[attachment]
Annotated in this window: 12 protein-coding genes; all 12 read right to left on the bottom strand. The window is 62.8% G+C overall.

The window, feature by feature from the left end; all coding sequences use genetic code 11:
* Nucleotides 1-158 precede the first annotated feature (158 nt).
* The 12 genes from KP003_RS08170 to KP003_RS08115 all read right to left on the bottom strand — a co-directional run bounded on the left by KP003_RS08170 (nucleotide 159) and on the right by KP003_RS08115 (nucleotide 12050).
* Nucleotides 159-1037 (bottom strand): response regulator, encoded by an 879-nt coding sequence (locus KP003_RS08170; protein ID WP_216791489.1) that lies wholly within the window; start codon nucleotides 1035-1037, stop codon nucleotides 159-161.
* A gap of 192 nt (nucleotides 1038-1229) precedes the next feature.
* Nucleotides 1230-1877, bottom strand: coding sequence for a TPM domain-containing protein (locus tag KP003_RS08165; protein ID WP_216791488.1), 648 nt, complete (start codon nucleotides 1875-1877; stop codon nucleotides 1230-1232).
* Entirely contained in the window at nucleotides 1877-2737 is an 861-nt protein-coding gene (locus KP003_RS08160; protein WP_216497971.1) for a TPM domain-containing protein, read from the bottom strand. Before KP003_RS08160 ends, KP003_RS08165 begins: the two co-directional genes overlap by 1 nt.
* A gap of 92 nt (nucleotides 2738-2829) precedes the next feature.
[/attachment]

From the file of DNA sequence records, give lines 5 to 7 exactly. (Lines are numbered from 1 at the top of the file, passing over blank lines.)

* Nucleotides 159-1037 (bottom strand): response regulator, encoded by an 879-nt coding sequence (locus KP003_RS08170; protein ID WP_216791489.1) that lies wholly within the window; start codon nucleotides 1035-1037, stop codon nucleotides 159-161.
* A gap of 192 nt (nucleotides 1038-1229) precedes the next feature.
* Nucleotides 1230-1877, bottom strand: coding sequence for a TPM domain-containing protein (locus tag KP003_RS08165; protein ID WP_216791488.1), 648 nt, complete (start codon nucleotides 1875-1877; stop codon nucleotides 1230-1232).